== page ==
9 out of the top 10 most sought after locations for new-build housing are located north of Birmingham according to a UK-wide study of consumer demand. Scottish cities also make the top 3.
9 out of 10 hotspots for new-builds were located in the north of England and Scotland, but it was actually Northampton which came out on top as the place with the greatest demand for new-build homes. In fact, with 2,564 searches for new-builds per 100,000 residents, demand in Northampton is 25 times higher than in London.
Scotland’s cities also proved popular among potential new-build buyers, with 2171 annual searches for every 100,000 residents in Edinburgh and 1994 for every 100,000 in Aberdeen. That gives them the second and third highest levels of demand for new build housing respectively, just above fourth place York (1,766 searches per 100k population) and fifth place Leicester (1,662 searches per 100k population).
Top 10 UK cities with highest consumer demand for new build homes
Kitchen fixtures supplier Insinkerator conducted the research as part of their ‘sustainable housing development’ study, which sought to find which UK locations had the highest levels of demand for new-build properties. Their research also outlines what, according to the 270 UK households surveyed, consumers want to see in their new home, as well as the level of trust and confidence respondents had in new-build housing.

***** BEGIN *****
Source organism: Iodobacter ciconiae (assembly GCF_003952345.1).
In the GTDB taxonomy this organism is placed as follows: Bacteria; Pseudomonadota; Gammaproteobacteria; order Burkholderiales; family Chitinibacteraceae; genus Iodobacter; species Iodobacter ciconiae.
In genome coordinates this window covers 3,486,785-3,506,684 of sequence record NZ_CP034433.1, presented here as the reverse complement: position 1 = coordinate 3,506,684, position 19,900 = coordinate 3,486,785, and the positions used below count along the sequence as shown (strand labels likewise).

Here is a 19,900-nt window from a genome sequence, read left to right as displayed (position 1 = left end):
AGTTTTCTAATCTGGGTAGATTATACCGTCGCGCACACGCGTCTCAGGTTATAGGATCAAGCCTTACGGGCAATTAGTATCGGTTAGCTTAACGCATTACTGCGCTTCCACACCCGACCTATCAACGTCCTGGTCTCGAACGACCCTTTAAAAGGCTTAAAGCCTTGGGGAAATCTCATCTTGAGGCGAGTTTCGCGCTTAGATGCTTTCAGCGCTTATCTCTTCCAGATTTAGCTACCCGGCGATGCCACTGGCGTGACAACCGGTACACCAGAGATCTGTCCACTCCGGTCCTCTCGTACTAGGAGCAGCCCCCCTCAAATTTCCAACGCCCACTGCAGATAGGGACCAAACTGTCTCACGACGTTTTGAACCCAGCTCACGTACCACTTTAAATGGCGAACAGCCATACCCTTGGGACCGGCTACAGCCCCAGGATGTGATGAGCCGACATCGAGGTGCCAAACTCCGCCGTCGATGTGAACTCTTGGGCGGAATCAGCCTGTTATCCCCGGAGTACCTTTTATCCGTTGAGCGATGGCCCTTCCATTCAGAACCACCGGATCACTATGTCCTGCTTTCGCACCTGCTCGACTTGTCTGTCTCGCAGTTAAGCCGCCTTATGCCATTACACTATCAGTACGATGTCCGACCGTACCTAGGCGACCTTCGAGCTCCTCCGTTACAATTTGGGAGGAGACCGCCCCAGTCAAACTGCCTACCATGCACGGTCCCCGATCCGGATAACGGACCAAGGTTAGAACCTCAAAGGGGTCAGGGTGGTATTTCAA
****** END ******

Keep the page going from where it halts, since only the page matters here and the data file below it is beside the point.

London ranks unexpectedly low when it comes to demand for new-build homes, coming in near the bottom of the list at 48th out of the UK’s 50 most populated towns and cities. Annual searches for new-builds in the home were very low, at just 101 searches per 100,000 residents.
Surveying consumers also exposed interesting patterns among potential property buyers. Desire to purchase a house was high among both current renters, with 58% aiming to become homeowners within 3 years, and among existing homeowners, 47% of whom were looking to relocate.
What do house buyers want?
In the last few years, prospective buyers have been considering different factors when purchasing a property. Increasingly, they are seeking homes which are adopted to ensure sustainability, with greater energy efficiency and other green features. With more people working from home or using flexible working practises, there has also been a rise in demand for roomier properties with suitable home office spaces.
- At least two thirds (67%) of prospective buyers considered green space, whether in the form of a garden or access to parkland or countryside, to be a high priority for them
- Environmental and sustainability considerations were also at the front of many people’s minds when house-hunting, with many looking for the following features:
- 61% looked for energy efficient heating and fixtures
- 44% wanted a home fitted for environmentally friendly living, with systems such as food waste disposal, recycling, and renewable energy systems
- 33% preferred a home that had been sustainably built
Confidence in the quality of new-build homes wasn’t high among participants.